How do you tell if you need a new website? The answer to that question is, if your current website doesn’t align with your digital goals or if you’ve changed your strategy and the website needs to reflect that.
Your website is just one part of your overall digital strategy. So, you can’t decide you need a new website in isolation. It has to align with your medium and long-term goals.
For example, I was recently called in by the CEO of a PLC who said, ‘we need a new website.’
When I asked him how he knew they needed a new website, this is what I found out.
It so happened that the CEO had visited two key potential clients for some major projects. When he explained all the industrial services that they offered, the clients said, ‘That’s all very good, but it’s not actually on your website. We can’t find these services anywhere.’
Since it became a question of credibility, the CEO decided it was time for a new website.
And this was why I was called in.
My Findings: Current Website Usage
The first thing I did was question people about what the website was used for. Was it for existing customers, potential customers, or another target audience altogether?
It took a few days of analysis for me to realise that the business was also using their website for recruitment. And, it was working quite well for that purpose.
They were hiring people from places like India and the Philippines. These potential employees were using Facebook, so the client was using this social platform to drive traffic through to the website, where they could look at the jobs available. In this way, they were recruiting thousands of people every year.
Another way the website was being used, which I learned about after talking to customers, was for the vetting process as an addition to using other databases that were very sector-focused.
However, one omission was that they had very little traffic that could potentially be new customers.
These findings led to a discussion about what they actually wanted to do with the website. Also, it highlighted how the clients had very little understanding of potential users and user journeys.
In the end, I conducted a range of research to understand all the areas where this website was needed and for what purposes. I used this information to piece together a digital strategy that included social media channels, how they needed to drive traffic, and what their competitors were doing.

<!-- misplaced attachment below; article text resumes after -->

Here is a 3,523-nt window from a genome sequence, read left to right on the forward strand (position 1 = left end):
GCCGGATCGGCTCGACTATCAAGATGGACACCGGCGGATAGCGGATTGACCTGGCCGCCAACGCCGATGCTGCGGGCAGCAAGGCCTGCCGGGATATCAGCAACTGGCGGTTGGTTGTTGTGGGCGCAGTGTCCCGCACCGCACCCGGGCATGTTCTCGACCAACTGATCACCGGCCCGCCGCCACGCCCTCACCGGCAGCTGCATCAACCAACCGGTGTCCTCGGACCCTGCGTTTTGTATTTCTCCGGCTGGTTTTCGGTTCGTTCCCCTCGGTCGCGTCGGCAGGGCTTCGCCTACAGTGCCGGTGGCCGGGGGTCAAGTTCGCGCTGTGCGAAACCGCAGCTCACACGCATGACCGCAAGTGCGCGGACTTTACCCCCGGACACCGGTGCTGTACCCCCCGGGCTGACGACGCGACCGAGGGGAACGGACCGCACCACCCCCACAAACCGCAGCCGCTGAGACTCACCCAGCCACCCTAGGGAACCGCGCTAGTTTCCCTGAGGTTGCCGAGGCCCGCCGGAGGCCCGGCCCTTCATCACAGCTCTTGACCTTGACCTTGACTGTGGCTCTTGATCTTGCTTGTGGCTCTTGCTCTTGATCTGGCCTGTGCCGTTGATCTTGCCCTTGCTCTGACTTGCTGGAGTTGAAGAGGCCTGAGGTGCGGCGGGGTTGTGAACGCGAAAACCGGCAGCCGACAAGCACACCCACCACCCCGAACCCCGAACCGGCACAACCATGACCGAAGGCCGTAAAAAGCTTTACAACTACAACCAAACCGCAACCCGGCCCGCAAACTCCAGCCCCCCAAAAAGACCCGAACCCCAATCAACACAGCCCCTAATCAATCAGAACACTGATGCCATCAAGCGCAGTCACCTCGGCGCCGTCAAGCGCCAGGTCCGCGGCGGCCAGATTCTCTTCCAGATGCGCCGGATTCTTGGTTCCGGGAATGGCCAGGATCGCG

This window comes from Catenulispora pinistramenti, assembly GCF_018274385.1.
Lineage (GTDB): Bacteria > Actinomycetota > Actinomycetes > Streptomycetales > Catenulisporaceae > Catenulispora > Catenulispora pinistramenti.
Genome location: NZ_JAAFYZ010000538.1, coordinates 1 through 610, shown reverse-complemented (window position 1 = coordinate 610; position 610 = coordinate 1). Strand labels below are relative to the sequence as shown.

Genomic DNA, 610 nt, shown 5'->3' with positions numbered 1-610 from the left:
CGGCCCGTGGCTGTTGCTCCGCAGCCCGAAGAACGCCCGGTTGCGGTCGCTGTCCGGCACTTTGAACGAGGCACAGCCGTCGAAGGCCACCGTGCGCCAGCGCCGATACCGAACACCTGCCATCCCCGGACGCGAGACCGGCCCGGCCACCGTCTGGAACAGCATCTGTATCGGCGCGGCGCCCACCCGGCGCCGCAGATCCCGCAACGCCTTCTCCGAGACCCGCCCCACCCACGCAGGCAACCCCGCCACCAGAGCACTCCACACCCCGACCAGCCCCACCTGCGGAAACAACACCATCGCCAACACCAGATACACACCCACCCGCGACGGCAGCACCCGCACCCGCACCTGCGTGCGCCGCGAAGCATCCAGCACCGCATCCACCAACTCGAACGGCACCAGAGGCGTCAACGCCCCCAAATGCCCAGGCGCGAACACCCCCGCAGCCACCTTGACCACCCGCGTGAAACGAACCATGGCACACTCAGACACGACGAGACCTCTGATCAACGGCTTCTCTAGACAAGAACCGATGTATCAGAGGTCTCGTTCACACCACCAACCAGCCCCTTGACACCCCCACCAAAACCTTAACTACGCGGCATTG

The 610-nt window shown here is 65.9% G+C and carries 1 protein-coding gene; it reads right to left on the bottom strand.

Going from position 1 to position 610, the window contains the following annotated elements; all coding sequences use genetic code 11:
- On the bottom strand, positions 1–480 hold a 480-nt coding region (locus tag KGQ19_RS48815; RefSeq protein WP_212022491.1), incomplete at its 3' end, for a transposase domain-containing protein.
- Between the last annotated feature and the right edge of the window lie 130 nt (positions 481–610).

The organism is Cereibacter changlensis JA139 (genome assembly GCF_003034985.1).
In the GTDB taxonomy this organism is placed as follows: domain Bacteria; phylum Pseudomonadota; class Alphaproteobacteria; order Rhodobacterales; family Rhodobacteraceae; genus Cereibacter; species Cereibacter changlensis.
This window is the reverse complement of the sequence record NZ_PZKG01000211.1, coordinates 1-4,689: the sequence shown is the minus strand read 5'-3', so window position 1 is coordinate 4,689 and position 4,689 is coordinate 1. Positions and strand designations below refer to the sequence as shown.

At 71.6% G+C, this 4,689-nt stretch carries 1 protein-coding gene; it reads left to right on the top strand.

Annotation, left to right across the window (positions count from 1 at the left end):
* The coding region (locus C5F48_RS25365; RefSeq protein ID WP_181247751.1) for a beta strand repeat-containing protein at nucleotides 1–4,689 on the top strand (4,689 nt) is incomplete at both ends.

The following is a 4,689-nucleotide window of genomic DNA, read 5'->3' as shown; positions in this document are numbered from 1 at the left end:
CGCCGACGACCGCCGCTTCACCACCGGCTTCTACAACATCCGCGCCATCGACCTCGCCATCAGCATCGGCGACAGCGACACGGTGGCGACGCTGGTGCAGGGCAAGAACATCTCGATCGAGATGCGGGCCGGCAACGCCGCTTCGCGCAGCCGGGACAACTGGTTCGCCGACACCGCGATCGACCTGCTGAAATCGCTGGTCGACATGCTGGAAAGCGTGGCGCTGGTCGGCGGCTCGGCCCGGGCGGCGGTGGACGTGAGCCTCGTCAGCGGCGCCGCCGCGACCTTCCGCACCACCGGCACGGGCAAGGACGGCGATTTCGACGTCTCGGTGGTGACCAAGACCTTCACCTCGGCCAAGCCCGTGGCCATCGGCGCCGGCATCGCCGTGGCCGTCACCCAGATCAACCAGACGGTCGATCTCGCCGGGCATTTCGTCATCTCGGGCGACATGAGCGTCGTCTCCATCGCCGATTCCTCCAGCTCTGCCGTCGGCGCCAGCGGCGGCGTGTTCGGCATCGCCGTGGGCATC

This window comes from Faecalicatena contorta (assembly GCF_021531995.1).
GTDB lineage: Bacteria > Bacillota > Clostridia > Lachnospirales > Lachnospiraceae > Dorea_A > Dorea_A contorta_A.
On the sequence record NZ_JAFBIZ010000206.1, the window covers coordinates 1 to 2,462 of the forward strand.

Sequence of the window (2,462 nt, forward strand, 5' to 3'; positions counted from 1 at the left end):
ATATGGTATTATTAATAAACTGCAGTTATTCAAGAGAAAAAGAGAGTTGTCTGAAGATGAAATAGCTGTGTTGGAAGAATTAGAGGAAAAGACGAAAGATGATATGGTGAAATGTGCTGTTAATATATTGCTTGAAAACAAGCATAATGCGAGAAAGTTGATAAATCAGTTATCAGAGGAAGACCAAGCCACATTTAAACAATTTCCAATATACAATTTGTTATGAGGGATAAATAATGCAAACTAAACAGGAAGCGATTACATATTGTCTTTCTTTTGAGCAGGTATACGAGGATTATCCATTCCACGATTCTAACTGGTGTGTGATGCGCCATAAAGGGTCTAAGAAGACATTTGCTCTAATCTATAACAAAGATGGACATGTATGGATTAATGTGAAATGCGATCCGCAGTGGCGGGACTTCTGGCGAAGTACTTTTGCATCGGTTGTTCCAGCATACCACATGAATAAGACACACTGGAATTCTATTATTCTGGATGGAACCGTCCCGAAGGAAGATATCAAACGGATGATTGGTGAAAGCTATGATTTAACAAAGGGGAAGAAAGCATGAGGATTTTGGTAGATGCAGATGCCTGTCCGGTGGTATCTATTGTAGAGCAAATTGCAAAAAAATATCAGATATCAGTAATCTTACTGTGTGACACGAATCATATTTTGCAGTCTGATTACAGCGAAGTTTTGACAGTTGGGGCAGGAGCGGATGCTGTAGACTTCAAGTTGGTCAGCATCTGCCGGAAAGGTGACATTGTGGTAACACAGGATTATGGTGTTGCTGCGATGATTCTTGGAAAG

I put together a proposal for an integrated enterprise-based platform, with the website carrying out multiple tasks, including:
- Helping in the vetting process, as used by existing clients to ensure that they offered the desired service;
- To be found by potential clients who didn’t know they provided the services and to show credibility;
- As a hub for recruiting people with specific skills delivered through LinkedIn (for white-collar workers) and Facebook (for blue-collar workers);
- And, as a site for credibility for investors.
As you can see, once we determined how the website was being used and what the clients needed it for, I was able to help them get the most out of all their online assets.
If you think your old website is not giving you the results you need, don’t rush to get a new one. Before you start thinking of justifications for a new website, first analyse the best way to use it in your digital marketing strategy.
Other Reasons for a New Website
One of the main justifications for a new website is if it doesn’t align with your digital goals. However, there are a few other (technical) reasons why you may wish to update it. Here are some of them.
Many older sites were not built with mobile viewing in mind. However, as many as 63% of users visited Google on their mobile devices in 2019. This means that if you wish to remain competitive in the online world, your website should be easily viewable on mobile.
Slow to Load
Internet users, especially mobile browsers, don’t have the patience to wait for slow-loading pages. If your website’s pages don’t load in under 3 seconds, you will lose your audience.
Not Optimised for Search Engines
Without search engine optimisation (SEO), your website is less likely to show up when people search for relevant material. This means, no matter how good it may be otherwise, it won’t help you achieve your goals.
Does Not Display Well on All Browsers
People use a variety of browsers to view webpages, including Safari, Firefox, Chrome, DuckDuckGo, and more. If your website is built to only look good on Internet Explorer, then it’s time for a new website.
Difficult to Update
A good website is updated continuously, whether it is new blogs or up-to-date information on your pages. If this is difficult, time-consuming, or expensive to do, then it might be a sign you need a new website.
A website should look attractive, and with a contemporary design, as relevant to the business. If it looks cluttered or unattractive, it puts viewers as well as investors off. At the same time, the user journey needs to be intuitive and easy.
If your website’s UI/UX is not great, it doesn’t look nice, has an inconsistent look across pages, or makes it difficult for the target audience to find the relevant information, you need to get a new website.
Again, even if you decide you need a new website because of technical problems, it still needs to conform to your digital marketing strategy and support your online goals and assets. If you need any help in assessing or defining your strategy for a more effective website, do feel free to contact me.